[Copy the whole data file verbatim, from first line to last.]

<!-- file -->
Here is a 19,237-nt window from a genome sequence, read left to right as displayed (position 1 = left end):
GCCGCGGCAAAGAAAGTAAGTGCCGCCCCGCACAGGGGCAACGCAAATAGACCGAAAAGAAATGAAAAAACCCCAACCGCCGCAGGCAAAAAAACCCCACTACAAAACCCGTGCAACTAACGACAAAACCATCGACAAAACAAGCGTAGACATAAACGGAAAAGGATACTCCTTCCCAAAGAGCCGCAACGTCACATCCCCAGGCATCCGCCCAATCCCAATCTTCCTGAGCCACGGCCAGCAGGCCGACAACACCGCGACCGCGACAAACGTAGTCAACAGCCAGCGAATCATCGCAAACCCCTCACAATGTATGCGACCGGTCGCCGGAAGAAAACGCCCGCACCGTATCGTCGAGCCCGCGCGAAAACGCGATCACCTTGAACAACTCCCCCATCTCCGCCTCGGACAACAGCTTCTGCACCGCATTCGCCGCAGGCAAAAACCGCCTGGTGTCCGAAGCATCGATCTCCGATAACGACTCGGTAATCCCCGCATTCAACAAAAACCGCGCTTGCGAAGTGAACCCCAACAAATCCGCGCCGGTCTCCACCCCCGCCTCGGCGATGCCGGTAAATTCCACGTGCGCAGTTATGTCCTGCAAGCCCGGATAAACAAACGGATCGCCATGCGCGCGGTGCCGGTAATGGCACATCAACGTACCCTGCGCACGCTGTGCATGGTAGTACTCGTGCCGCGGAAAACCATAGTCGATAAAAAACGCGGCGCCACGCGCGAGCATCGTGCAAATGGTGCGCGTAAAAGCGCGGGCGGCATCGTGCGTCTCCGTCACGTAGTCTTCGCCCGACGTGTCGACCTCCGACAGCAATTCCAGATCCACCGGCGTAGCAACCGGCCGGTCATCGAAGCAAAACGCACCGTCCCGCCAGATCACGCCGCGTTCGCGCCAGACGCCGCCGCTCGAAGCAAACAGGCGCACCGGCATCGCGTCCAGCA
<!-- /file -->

Here is a 19,237-nt window from a genome sequence, read left to right as displayed (position 1 = left end):
GCCGCGGCAAAGAAAGTAAGTGCCGCCCCGCACAGGGGCAACGCAAATAGACCGAAAAGAAATGAAAAAACCCCAACCGCCGCAGGCAAAAAAACCCCACTACAAAACCCGTGCAACTAACGACAAAACCATCGACAAAACAAGCGTAGACATAAACGGAAAAGGATACTCCTTCCCAAAGAGCCGCAACGTCACATCCCCAGGCATCCGCCCAATCCCAATCTTCCTGAGCCACGGCCAGCAGGCCGACAACACCGCGACCGCGACAAACGTAGTCAACAGCCAGCGAATCATCGCAAACCCCTCACAATGTATGCGACCGGTCGCCGGAAGAAAACGCCCGCACCGTATCGTCGAGCCCGCGCGAAAACGCGATCACCTTGAACAACTCCCCCATCTCCGCCTCGGACAACAGCTTCTGCACCGCATTCGCCGCAGGCAAAAACCGCCTGGTGTCCGAAGCATCGATCTCCGATAACGACTCGGTAATCCCCGCATTCAACAAAAACCGCGCTTGCGAAGTGAACCCCAACAAATCCGCGCCGGTCTCCACCCCCGCCTCGGCGATGCCGGTAAATTCCACGTGCGCAGTTATGTCCTGCAAGCCCGGATAAACAAACGGATCGCCATGCGCGCGGTGCCGGTAATGGCACATCAACGTACCCTGCGCACGCTGTGCATGGTAGTACTCGTGCCGCGGAAAACCATAGTCGATAAAAAACGCGGCGCCACGCGCGAGCATCGTGCAAATGGTGCGCGTAAAAGCGCGGGCGGCATCGTGCGTCTCCGTCACGTAGTCTTCGCCCGACGTGTCGACCTCCGACAGCAATTCCAGATCCACCGGCGTAGCAACCGGCCGGTCATCGAAGCAAAACGCACCGTCCCGCCAGATCACGCCGCGTTCGCGCCAGACGCCGCCGCTCGAAGCAAACAGGCGCACCGGCATCGCGTCCAGCA